What will become the dry eye equivalent of glaucoma structural analysis with a retinal nerve fiber layer analyzer? Meibography, introduced in 1977 by Tapie, is a method to directly visualize the meibomian gland structure.8 This technology is available on the Keratograph 5M (Oculus), and TearScience now has meibography available with the introduction of the LipiView II (Figure 2).

What about overall risk assessment, as is done in glaucoma with IOP measurement, pachymetry, and gonioscopy? Multiple diagnostics are available, including tear osmolarity measurement (TearLab), inflammatory marker detection (Inflammadry; Rapid Pathogen Screening), and interferometry with LipiView (TearScience) or TearScan (Advanced Tear Diagnostics). These tests measure either the tear film dynamics or components of the tears to evaluate for tear film dysfunction.

Pearl #4. The Basics Are Still Important

Relying solely on diagnostic tests, clinicians may either over- or underdiagnose glaucoma; the phenomenon of red disease has recently been described.9 Typically, OCT and retinal nerve fiber layer imaging devices display normal results in green and abnormal results in red. Clinicians who rely on these devices may assume that disease is present when they see a red result, but in reality the results may be due to flaws or limitations in the devices’ normative databases. There is a learning curve with any new diagnostic device, and clinicians must remember that these devices are adjuncts to clinical diagnosis.

The same can be true for DED with some of the new diagnostics described above. These tests can enable us to educate dry eye patients better, but they must be used in conjunction with good clinical evaluation.

For example, tear osmolarity is a helpful addition to aid in diagnosis and to track improvement in ocular surface health. But, much like red disease with OCT, an osmolarity number could influence the clinician to treat an evaporative dry eye patient for aqueous deficiency or vice versa. Hyperosmolar tears can be present in all types of dry eye.

Pearl #5. Clinical Registries Can Provide Valuable Information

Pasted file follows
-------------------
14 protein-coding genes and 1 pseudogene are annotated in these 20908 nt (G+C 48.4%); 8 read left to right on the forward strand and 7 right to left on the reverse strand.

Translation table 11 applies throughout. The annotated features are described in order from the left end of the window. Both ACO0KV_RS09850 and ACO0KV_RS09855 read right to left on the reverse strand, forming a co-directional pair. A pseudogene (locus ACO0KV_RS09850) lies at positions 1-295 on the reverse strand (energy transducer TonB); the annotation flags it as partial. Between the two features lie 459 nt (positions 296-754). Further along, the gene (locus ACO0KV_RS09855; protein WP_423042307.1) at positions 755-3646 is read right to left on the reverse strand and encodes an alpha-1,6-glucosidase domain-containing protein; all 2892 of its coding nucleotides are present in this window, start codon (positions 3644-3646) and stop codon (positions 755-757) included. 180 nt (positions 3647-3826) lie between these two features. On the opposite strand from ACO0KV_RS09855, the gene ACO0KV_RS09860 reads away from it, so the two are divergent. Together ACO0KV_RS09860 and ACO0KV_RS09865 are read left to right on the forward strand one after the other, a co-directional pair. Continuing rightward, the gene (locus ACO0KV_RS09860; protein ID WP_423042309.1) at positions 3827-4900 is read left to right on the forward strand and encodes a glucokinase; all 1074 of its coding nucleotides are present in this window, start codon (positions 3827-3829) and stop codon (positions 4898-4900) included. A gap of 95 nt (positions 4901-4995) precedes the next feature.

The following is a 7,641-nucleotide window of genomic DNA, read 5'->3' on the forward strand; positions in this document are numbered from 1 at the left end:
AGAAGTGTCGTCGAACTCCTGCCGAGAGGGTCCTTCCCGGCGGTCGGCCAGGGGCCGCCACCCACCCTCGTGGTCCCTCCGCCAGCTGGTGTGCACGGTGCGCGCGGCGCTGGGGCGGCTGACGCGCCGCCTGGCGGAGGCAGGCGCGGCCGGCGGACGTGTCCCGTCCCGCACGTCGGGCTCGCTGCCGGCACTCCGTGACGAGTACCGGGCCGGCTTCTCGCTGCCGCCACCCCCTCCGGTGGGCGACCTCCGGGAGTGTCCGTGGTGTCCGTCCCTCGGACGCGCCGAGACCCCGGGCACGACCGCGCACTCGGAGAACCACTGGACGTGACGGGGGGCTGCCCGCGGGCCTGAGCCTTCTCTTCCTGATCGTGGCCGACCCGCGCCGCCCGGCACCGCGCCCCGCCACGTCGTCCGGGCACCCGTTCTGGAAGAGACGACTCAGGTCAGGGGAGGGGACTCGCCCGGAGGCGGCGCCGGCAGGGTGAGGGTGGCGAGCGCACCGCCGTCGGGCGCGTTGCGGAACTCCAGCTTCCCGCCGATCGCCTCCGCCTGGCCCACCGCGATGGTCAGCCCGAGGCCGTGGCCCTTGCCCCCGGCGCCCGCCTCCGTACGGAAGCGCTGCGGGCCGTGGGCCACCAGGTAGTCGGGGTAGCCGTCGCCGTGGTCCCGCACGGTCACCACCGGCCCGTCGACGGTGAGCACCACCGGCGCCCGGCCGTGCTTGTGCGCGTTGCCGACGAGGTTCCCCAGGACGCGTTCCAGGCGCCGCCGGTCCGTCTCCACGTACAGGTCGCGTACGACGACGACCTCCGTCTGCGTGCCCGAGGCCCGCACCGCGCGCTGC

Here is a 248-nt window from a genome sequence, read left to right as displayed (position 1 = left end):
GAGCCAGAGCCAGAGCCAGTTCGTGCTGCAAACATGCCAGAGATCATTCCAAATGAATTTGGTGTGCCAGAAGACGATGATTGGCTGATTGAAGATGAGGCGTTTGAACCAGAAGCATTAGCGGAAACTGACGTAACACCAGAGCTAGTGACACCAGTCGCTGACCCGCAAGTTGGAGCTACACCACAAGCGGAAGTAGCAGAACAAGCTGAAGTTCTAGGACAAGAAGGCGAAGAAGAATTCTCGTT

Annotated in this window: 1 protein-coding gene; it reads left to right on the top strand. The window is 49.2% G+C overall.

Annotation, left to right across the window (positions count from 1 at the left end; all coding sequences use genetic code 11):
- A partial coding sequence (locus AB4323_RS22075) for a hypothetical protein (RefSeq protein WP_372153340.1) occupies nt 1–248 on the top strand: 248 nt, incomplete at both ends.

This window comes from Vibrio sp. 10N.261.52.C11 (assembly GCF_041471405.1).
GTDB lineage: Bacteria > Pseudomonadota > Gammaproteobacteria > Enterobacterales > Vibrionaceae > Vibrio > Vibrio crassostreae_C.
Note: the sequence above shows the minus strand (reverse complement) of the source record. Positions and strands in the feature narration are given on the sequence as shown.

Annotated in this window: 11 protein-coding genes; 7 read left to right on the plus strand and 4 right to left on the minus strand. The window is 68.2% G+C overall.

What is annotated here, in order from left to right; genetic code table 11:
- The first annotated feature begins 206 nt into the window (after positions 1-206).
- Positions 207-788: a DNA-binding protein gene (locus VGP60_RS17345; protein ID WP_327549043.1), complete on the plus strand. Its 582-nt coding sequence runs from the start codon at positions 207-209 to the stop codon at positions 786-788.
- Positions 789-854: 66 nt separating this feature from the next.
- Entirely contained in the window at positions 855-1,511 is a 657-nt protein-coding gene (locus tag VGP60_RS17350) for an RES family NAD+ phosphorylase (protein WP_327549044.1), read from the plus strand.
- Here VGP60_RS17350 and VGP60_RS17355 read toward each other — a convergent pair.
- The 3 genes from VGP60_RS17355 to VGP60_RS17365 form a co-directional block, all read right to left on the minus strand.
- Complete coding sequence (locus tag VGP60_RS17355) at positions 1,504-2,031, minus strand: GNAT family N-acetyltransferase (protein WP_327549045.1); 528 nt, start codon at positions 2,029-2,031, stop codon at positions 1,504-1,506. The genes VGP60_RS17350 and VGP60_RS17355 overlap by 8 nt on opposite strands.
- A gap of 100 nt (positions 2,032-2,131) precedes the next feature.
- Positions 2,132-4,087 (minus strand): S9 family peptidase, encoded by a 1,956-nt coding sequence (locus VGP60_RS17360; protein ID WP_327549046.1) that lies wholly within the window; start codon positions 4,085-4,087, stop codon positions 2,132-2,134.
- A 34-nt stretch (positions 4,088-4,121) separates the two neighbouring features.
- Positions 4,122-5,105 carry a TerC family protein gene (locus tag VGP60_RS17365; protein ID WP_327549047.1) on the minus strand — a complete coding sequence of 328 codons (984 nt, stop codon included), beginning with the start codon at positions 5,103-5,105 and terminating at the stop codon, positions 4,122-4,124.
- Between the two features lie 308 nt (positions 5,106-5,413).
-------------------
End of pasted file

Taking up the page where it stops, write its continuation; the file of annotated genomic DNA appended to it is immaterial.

Perhaps we need to change our thinking toward outcome-based medicine to better determine which dry eye treatments are working and to drive innovation in developing new treatments. The use of clinical registries to track and analyze patient outcomes is a relatively new concept that is gaining traction throughout medicine.

Right now, eye care providers may have no idea how effective their treatments actually are, or how what they are doing compares with what other providers are doing. That is the fundamental concept upon which outcome-based care is built. Participation in registries affords practitioners the opportunity to identify the most effective diagnostic and therapeutic processes to achieve the best outcomes for their patients. Registries can supply information that providers have never had access to before.


In the end, clinicians are all trying to improve quality of life for their patients. Research shows that both glaucoma and dry eye have negative impacts on patients’ quality of life, and both have been correlated with depression.10,11 Many of us see this firsthand, when we take the time to listen and consider the specific symptoms our dry eye patients are experiencing.

We must continue to search for answers that will further improve our understanding of DED. It is a real disease with real consequences, and it is not going away. Although some progress has been made recently, it is time that DED received the recognition, research, and collaboration among all types of eye care practitioners that it deserves.

If you have an interest or comment on the ideas in this article or an interest in participating in a dry eye registry with, please contact me.

This article originally appeared in the CRST Europe

  1. Mantzioros N. The history of the meaning of the word glaucoma. Accessed November 5, 2014.
  2. Morgan RW, Drance SM. Chronic open-angle glaucoma and ocular hypertension. Br J Ophthalmol. 1975;59(4):211-215.
  3. Korb DR, Henriquez AS. Meibomian gland dysfunction and contact lens intolerance. J Am Optom Assoc. 1980;51:243-251.
  4. Nicolaides N, Kaitaranta JK, Rawdah TN, et al. Meibomian gland studies: comparison of steer and human lipids. Invest Ophthalmol Vis Sci.1981;20(4):522-536.
  5. [no authors listed] The definition and classification of dry eye disease: report of the Definition and Classification Subcommittee of the International Dry Eye Workshop (2007). Ocul Surf. 2007;5(2):75-92.
  6. Nichols KK, Foulks GN, Bron AJ, et al. The international workshop on meibomian gland dysfunction: executive summary. Invest Ophthalmol Vis Sci. 2011;52(4):1922-1929.
  7. Sharma P, Sample PA, Zangwill LM, Schuman JS. Diagnostic tools for glaucoma detection and management. Surv Ophthalmol.2008;53(suppl1):S17-S32.
  8. Tapie R. Etude biomicroscopique des glandes de meibomius. Ann Ocul (Paris). 1977;210:637-648.
  9. Chong GT, Lee RK. Glaucoma versus red disease: imaging and glaucoma diagnosis. Curr Opin Ophthalmol. 2012;23(2):79-88.
  10. Kong X, Yan M, Sun X, et al. Anxiety and depression are more prevalent in primary angle closure glaucoma than in primary open-angle glaucoma [published online ahead of print November 14, 2013]. J Glaucoma.
  11. Labbé A, Wang YX, Jie Y, et al. Dry eye disease, dry eye symptoms and depression: the Beijing Eye Study. Br J Ophthalmol. 2013;97(11):1399-1403.